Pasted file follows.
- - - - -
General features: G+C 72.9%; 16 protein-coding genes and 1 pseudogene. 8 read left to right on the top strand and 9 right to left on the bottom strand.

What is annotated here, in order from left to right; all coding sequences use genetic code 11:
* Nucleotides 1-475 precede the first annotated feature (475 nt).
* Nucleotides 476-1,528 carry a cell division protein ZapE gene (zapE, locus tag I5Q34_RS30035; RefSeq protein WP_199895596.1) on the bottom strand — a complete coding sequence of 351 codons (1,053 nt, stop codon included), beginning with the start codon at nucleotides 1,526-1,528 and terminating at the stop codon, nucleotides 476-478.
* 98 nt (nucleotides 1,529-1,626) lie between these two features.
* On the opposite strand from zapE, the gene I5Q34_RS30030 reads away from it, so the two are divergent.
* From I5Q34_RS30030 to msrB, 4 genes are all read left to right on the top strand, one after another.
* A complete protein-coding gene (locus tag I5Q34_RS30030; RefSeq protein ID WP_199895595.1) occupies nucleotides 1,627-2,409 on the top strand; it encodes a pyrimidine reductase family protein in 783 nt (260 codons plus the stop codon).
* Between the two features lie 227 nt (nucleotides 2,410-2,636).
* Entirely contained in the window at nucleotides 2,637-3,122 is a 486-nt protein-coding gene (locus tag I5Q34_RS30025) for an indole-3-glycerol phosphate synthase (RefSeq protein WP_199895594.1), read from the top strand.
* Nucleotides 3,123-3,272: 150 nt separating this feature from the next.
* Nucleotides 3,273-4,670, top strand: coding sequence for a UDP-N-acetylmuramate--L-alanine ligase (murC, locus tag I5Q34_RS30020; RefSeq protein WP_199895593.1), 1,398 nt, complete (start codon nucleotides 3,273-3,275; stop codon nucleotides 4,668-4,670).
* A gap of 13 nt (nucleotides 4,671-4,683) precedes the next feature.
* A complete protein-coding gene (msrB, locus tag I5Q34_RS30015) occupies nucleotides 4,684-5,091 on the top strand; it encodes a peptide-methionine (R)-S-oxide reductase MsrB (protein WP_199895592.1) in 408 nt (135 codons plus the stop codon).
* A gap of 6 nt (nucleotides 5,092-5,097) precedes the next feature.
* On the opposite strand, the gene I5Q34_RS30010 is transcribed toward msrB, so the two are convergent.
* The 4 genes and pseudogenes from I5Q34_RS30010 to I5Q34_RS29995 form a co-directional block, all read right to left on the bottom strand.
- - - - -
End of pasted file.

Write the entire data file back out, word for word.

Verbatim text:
General features: G+C 72.9%; 16 protein-coding genes and 1 pseudogene. 8 read left to right on the top strand and 9 right to left on the bottom strand.

What is annotated here, in order from left to right; all coding sequences use genetic code 11:
* Nucleotides 1-475 precede the first annotated feature (475 nt).
* Nucleotides 476-1,528 carry a cell division protein ZapE gene (zapE, locus tag I5Q34_RS30035; RefSeq protein WP_199895596.1) on the bottom strand — a complete coding sequence of 351 codons (1,053 nt, stop codon included), beginning with the start codon at nucleotides 1,526-1,528 and terminating at the stop codon, nucleotides 476-478.
* 98 nt (nucleotides 1,529-1,626) lie between these two features.
* On the opposite strand from zapE, the gene I5Q34_RS30030 reads away from it, so the two are divergent.
* From I5Q34_RS30030 to msrB, 4 genes are all read left to right on the top strand, one after another.
* A complete protein-coding gene (locus tag I5Q34_RS30030; RefSeq protein ID WP_199895595.1) occupies nucleotides 1,627-2,409 on the top strand; it encodes a pyrimidine reductase family protein in 783 nt (260 codons plus the stop codon).
* Between the two features lie 227 nt (nucleotides 2,410-2,636).
* Entirely contained in the window at nucleotides 2,637-3,122 is a 486-nt protein-coding gene (locus tag I5Q34_RS30025) for an indole-3-glycerol phosphate synthase (RefSeq protein WP_199895594.1), read from the top strand.
* Nucleotides 3,123-3,272: 150 nt separating this feature from the next.
* Nucleotides 3,273-4,670, top strand: coding sequence for a UDP-N-acetylmuramate--L-alanine ligase (murC, locus tag I5Q34_RS30020; RefSeq protein WP_199895593.1), 1,398 nt, complete (start codon nucleotides 3,273-3,275; stop codon nucleotides 4,668-4,670).
* A gap of 13 nt (nucleotides 4,671-4,683) precedes the next feature.
* A complete protein-coding gene (msrB, locus tag I5Q34_RS30015) occupies nucleotides 4,684-5,091 on the top strand; it encodes a peptide-methionine (R)-S-oxide reductase MsrB (protein WP_199895592.1) in 408 nt (135 codons plus the stop codon).
* A gap of 6 nt (nucleotides 5,092-5,097) precedes the next feature.
* On the opposite strand, the gene I5Q34_RS30010 is transcribed toward msrB, so the two are convergent.
* The 4 genes and pseudogenes from I5Q34_RS30010 to I5Q34_RS29995 form a co-directional block, all read right to left on the bottom strand.